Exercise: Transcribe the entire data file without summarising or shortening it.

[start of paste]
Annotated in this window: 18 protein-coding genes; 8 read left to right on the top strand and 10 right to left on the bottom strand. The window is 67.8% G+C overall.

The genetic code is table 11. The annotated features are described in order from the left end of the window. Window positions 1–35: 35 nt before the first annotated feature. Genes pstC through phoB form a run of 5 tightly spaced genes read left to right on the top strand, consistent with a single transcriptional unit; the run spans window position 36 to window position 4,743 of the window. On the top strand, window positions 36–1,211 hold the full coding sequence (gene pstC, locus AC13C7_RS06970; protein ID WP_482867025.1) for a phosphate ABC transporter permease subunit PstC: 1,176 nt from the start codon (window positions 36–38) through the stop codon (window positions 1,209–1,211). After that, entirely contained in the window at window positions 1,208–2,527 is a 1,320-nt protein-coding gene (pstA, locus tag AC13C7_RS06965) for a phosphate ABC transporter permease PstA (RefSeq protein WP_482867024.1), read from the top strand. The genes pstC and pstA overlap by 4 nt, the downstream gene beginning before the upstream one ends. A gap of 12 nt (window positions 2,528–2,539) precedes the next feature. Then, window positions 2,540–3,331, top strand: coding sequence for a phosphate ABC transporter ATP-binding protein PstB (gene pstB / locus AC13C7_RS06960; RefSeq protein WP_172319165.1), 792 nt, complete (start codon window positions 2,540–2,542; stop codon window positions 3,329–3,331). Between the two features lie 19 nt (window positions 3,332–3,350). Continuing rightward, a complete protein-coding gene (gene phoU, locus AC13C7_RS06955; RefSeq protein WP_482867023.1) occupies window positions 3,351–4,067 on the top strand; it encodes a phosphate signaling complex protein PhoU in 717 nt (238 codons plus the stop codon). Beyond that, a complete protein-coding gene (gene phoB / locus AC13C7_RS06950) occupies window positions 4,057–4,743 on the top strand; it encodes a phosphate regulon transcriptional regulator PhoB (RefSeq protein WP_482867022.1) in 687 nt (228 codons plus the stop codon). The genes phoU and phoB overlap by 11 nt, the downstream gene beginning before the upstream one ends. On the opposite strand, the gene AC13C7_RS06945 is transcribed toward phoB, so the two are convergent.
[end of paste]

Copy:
Annotated in this window: 18 protein-coding genes; 8 read left to right on the top strand and 10 right to left on the bottom strand. The window is 67.8% G+C overall.

The genetic code is table 11. The annotated features are described in order from the left end of the window. Window positions 1–35: 35 nt before the first annotated feature. Genes pstC through phoB form a run of 5 tightly spaced genes read left to right on the top strand, consistent with a single transcriptional unit; the run spans window position 36 to window position 4,743 of the window. On the top strand, window positions 36–1,211 hold the full coding sequence (gene pstC, locus AC13C7_RS06970; protein ID WP_482867025.1) for a phosphate ABC transporter permease subunit PstC: 1,176 nt from the start codon (window positions 36–38) through the stop codon (window positions 1,209–1,211). After that, entirely contained in the window at window positions 1,208–2,527 is a 1,320-nt protein-coding gene (pstA, locus tag AC13C7_RS06965) for a phosphate ABC transporter permease PstA (RefSeq protein WP_482867024.1), read from the top strand. The genes pstC and pstA overlap by 4 nt, the downstream gene beginning before the upstream one ends. A gap of 12 nt (window positions 2,528–2,539) precedes the next feature. Then, window positions 2,540–3,331, top strand: coding sequence for a phosphate ABC transporter ATP-binding protein PstB (gene pstB / locus AC13C7_RS06960; RefSeq protein WP_172319165.1), 792 nt, complete (start codon window positions 2,540–2,542; stop codon window positions 3,329–3,331). Between the two features lie 19 nt (window positions 3,332–3,350). Continuing rightward, a complete protein-coding gene (gene phoU, locus AC13C7_RS06955; RefSeq protein WP_482867023.1) occupies window positions 3,351–4,067 on the top strand; it encodes a phosphate signaling complex protein PhoU in 717 nt (238 codons plus the stop codon). Beyond that, a complete protein-coding gene (gene phoB / locus AC13C7_RS06950) occupies window positions 4,057–4,743 on the top strand; it encodes a phosphate regulon transcriptional regulator PhoB (RefSeq protein WP_482867022.1) in 687 nt (228 codons plus the stop codon). The genes phoU and phoB overlap by 11 nt, the downstream gene beginning before the upstream one ends. On the opposite strand, the gene AC13C7_RS06945 is transcribed toward phoB, so the two are convergent.